Bottled Water Is Selling Better than Soda

According to the lasted report issued by the Beverage Marketing Corporation, Americans bought more bottled water than soda in 2016. The remarkable market growth comes after numerous health studies presented the health hazards of sugary drinks, giving bottled water a clear market advantage.

Americans Are Drinking Significantly Less Soda and Pay a Steep Price for Bottled Water

In 2016, with a a steep price for bottled water, people bought 12.8 billion gallons of bottled water, a significant increase from the 11.8 billion gallons that were purchased a year before. A single person consumed approximately 39 gallons of bottled water and 38.5 gallons of soda last year, a distinct improvement compared to 2006 when the per capita soda intake measured around 50 gallons.

Given the steady increase in bottled water consumption, the Beverage Marketing Corporation(BMC) estimates that water will reach the 50-gallon threshold somewhere in the next decade. If the projections are true, soda manufacturers will experience a concerning drop in share value.

According to Beverage Digest, which predicted back in February that water consumption would exceed that of carbonated drinks, soda sales are still surpassing those of bottled water. This is mostly due to bulk sales, but the situation might change soon, as restaurants are also seeing a decrease in carbonated drinks demand.

The Rise of Bottled Water

Michael Bellas, the CEO of BMC, declared that the success of bottle water is unexpected. In 1970, when Perrier introduced the concept on the American market, few people in the industry were sure of the company’s success. Sodas were considered the future of bottled beverages, the marketplace seeming to have no room for plain water.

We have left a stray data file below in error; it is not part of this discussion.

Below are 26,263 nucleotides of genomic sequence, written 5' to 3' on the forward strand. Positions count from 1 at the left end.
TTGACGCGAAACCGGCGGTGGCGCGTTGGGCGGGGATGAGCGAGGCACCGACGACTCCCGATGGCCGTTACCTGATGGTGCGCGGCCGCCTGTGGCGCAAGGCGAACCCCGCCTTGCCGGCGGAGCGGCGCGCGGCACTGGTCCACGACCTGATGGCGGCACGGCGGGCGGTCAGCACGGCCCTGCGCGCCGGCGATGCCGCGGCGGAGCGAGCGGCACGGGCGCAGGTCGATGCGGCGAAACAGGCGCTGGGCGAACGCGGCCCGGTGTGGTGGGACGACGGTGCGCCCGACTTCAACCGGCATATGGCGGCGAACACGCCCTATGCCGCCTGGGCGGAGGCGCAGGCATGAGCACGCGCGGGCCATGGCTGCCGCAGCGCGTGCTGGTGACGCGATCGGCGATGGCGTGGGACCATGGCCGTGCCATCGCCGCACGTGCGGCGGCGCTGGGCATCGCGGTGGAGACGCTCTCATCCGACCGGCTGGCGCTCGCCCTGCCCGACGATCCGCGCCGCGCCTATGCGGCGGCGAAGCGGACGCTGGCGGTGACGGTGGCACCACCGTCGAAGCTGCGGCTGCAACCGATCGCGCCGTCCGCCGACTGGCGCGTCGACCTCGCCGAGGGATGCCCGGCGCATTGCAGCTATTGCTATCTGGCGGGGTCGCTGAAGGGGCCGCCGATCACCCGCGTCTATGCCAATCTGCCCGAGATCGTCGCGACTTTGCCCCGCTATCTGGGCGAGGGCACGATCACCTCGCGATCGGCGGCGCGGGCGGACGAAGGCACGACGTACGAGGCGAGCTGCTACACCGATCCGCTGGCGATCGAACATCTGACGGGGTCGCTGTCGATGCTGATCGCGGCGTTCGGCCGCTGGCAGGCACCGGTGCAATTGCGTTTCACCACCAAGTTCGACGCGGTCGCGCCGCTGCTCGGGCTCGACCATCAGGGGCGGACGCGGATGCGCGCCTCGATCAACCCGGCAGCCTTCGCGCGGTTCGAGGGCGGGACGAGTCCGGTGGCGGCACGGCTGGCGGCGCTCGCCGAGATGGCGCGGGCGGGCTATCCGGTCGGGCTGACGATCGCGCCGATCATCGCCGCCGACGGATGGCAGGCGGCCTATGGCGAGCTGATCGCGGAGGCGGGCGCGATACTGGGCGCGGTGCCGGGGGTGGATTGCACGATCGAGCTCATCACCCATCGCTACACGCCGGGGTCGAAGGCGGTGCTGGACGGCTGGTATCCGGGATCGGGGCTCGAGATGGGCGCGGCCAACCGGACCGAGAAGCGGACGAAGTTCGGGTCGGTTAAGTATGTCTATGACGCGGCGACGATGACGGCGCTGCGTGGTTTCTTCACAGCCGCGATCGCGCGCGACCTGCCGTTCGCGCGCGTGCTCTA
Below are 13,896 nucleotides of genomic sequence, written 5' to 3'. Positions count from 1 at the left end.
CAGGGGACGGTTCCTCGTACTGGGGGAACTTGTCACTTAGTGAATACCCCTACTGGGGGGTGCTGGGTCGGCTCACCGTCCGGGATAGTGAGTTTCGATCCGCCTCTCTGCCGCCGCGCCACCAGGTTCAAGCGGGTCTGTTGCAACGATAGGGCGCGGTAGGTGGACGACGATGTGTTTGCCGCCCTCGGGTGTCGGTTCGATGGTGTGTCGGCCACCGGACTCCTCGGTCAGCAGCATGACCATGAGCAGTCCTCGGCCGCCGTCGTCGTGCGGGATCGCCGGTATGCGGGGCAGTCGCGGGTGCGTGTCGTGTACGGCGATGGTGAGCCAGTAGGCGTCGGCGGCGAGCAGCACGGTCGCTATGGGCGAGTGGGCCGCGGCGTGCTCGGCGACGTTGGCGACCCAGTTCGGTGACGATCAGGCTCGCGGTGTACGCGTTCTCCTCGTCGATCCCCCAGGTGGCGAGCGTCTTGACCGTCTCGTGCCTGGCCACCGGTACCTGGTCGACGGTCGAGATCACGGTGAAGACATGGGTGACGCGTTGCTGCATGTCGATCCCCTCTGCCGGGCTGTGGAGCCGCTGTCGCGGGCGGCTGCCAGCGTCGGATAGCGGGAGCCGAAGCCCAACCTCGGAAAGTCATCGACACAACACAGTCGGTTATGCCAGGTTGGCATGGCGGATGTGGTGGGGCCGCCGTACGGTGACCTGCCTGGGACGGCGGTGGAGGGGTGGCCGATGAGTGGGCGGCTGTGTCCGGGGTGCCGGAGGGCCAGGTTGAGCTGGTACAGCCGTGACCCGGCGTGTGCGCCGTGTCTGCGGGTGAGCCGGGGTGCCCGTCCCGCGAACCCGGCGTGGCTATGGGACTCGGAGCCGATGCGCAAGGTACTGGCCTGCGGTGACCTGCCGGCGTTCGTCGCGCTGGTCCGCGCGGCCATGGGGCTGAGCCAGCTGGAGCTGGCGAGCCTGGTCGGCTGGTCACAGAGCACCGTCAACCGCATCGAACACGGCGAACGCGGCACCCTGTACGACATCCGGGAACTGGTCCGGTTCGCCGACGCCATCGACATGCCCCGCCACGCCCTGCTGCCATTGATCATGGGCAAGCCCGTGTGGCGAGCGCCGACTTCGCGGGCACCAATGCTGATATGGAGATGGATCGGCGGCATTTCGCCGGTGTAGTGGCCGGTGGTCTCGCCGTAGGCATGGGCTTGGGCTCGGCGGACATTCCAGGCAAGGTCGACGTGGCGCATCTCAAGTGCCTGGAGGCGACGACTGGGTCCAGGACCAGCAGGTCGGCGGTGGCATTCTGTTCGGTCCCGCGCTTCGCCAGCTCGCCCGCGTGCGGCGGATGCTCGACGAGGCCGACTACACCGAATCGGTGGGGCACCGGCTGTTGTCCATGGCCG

“Where once it would have been unimaginable to see Americans walking down the street carrying plastic bottles of water, or driving around with them in their car’s cup holders, now that’s the norm.”

The bottled water commercials featured during Super Bowl halftime are also a clear sign of the rise of bottled water. Instead of drawing attention to its soft carbonated drinks, PepsiCo decided to call attention to its latest brand, Lifewtr.

Coca Cola is still trying to market its signature carbonated drinks. The company is now focusing more on size, compromising profit over volume growth.

At the moment, the largest distributors of bottled water in America are Nestle, with its Pure Life brand, Coca-Cola with Dasani, and PepsiCo with Aquafina.

Will Bottled Water Become the New Soda?

Until recently, soda manufacturers relied on portability and affordability, the limited bottled water selection and its steep price convincing people to opt for flavored carbonated drinks instead. However, during the last years, the media was flooded by articles presenting the negative health effects of soda, opening up the market for bottled water.

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